Eurostat, the statistical office of the European Union, contacted the Estonian authorities regarding the 2020 budget errors detected by the National Audit Office (Riigikontroll) and says it is examining whether it is necessary to improve last year's data on Estonia's budget deficit and public debt. According to the Ministry of Finance, the errors did not affect Estonia's budget position.
"Eurostat is aware of the differences in the presented in the National Audit Office's report and is in contact with Statistics Estonia," a press officer from the European Commission's Tallinn office mediated Eurostat's response to the ERR.
"Eurostat and Statistics Estonia will jointly determine whether the data on Estonia's deficit and debt for 2020 sent to Eurostat this April are correct or need to be corrected. They will also assess the nature of the potential problem and its origin," Eurostat added.
Sven Kirsipuu, Undersecretary of Budget Policy of the Ministry of Finance, told ERR that the errors did not affect the calculation of the budget position.
"The errors pointed out by the National Audit Office and identified by the Ministry of Finance last year and notified to the Government and the Riigikogu by the Finance Committee were related to consolidation entries, i.e. budget totals. The budget calculations of all ministries were correct," Kirsipuu said.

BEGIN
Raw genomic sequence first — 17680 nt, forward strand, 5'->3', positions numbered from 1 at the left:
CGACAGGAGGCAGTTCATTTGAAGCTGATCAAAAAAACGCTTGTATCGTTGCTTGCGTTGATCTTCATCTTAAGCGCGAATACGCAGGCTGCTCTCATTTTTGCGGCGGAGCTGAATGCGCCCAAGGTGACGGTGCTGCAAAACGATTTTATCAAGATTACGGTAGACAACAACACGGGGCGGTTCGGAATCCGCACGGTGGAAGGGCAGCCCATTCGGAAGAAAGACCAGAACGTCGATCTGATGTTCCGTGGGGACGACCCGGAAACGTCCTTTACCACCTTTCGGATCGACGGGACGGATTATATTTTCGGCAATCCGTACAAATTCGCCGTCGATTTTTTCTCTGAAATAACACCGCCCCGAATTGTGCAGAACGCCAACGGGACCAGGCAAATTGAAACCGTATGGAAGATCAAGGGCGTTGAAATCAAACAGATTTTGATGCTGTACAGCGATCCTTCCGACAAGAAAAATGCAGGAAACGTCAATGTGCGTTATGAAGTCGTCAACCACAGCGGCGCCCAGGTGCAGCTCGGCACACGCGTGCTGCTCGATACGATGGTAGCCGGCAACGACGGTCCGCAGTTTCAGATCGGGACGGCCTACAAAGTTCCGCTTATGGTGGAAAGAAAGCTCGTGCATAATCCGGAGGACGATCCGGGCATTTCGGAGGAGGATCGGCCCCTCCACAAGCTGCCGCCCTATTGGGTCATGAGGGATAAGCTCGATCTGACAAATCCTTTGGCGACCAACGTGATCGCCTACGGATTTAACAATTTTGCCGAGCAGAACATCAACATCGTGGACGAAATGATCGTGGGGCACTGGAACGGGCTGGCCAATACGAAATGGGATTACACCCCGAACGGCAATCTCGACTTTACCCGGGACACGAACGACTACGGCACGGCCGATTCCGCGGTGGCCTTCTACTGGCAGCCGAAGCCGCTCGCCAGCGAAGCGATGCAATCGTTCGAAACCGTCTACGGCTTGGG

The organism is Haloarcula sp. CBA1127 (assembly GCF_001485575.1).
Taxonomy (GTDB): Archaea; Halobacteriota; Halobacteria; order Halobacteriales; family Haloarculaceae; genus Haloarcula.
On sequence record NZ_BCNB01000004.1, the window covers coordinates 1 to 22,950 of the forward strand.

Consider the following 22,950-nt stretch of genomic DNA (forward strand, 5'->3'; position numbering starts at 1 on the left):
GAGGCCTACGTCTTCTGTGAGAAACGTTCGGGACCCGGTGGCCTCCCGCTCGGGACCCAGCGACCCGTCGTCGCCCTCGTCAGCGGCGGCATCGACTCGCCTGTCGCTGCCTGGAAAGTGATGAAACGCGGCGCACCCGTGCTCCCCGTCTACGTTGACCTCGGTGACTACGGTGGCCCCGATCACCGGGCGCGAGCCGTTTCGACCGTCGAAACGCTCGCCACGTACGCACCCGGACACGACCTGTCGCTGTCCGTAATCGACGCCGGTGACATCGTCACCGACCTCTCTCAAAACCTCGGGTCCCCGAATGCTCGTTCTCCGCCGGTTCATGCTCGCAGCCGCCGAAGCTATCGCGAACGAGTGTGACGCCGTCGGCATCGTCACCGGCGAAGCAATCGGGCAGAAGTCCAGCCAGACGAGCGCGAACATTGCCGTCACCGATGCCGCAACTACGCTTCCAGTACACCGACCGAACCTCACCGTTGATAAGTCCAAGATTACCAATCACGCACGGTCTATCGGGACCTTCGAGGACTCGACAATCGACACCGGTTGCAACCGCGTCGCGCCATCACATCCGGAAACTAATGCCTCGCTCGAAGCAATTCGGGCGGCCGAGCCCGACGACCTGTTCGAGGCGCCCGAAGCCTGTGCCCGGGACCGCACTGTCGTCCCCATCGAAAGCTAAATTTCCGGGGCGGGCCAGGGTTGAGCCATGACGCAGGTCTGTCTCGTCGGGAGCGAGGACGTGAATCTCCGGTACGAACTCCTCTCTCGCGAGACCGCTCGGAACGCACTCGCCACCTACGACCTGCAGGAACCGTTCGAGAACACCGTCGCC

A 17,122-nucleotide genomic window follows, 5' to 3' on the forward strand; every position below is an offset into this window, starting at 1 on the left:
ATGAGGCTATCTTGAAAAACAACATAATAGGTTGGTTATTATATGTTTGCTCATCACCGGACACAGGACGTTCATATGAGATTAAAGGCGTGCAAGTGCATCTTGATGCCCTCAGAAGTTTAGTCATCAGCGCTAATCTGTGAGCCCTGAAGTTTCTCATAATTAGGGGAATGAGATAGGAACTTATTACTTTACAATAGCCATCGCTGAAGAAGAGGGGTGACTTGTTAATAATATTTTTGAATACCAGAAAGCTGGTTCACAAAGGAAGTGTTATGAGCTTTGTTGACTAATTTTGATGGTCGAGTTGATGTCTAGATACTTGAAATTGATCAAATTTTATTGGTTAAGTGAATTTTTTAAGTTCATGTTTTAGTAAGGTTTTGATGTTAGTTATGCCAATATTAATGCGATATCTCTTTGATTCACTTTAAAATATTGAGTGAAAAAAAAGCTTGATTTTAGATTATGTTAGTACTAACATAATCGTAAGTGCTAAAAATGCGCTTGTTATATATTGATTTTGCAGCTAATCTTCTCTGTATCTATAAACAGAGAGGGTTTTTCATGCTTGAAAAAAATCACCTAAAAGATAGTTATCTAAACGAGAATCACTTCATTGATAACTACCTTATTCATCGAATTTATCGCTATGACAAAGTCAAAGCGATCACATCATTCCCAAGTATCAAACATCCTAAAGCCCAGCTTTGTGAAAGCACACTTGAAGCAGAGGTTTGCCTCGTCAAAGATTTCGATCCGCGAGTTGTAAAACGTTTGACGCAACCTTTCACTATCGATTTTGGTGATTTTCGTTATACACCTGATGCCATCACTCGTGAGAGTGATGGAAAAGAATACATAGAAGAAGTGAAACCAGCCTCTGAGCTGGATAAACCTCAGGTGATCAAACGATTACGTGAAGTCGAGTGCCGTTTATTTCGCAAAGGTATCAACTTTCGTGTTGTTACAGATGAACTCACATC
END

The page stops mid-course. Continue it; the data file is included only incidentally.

He said that the total amounts of state budget revenues and expenditures do not reach the general government budget position. "The calculation of the budget balance is different from the methodology of the state budget and it is done according to the principles of the European System of Accounts (ESA) followed by Eurostat. The input data for assessing the budget position are taken from the changes in the budgets of the national authorities and there were no errors in these expenditures," Kirsipuu continued.
The main task of Eurostat, the European Commission's statistical office, is to provide the European institutions with statistical information on Europe and to contribute to the harmonization of statistical methodologies used in the Member States, candidate countries and European Free Trade Association Member States.
The EU has tightened up the collection and presentation of Member States' statistics and harmonized its methodology after it became apparent over the last decade that Greece had falsified some of its public finance statistics, implying that its economic situation was better than it actually was at the time.
Editor: Roberta Vaino